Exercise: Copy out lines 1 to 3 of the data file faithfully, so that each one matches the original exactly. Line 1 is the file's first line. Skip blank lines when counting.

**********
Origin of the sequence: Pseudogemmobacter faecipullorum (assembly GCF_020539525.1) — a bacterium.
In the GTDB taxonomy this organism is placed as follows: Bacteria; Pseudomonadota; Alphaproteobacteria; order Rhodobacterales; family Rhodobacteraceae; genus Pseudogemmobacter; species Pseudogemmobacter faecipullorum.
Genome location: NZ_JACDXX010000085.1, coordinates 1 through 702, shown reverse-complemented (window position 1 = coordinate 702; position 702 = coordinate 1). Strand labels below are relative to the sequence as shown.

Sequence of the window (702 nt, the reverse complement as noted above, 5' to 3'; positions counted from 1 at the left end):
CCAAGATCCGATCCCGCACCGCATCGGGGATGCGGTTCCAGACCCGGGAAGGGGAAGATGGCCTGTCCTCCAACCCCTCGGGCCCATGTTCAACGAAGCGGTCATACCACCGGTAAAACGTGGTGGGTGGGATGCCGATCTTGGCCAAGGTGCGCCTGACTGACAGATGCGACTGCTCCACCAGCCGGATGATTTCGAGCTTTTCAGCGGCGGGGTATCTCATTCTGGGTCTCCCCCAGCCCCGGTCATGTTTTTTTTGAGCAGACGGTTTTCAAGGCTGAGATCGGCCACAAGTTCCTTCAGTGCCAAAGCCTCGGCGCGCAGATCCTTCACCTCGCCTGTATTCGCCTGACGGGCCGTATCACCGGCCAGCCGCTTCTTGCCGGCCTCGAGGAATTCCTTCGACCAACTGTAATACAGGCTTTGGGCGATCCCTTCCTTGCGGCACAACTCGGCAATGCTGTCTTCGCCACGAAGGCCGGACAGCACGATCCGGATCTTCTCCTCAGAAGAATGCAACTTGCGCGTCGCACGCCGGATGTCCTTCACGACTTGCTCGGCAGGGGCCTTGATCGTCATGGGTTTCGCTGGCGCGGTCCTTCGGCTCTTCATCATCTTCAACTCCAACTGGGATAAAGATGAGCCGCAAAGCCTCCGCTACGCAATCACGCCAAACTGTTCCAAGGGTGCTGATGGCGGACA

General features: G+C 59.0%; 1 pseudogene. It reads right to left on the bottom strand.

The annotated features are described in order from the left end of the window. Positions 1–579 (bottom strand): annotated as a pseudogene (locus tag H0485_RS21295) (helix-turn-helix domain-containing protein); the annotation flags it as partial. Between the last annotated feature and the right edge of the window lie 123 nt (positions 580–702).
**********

Origin of the sequence: Pseudogemmobacter faecipullorum (assembly GCF_020539525.1) — a bacterium.
In the GTDB taxonomy this organism is placed as follows: Bacteria; Pseudomonadota; Alphaproteobacteria; order Rhodobacterales; family Rhodobacteraceae; genus Pseudogemmobacter; species Pseudogemmobacter faecipullorum.
Genome location: NZ_JACDXX010000085.1, coordinates 1 through 702, shown reverse-complemented (window position 1 = coordinate 702; position 702 = coordinate 1). Strand labels below are relative to the sequence as shown.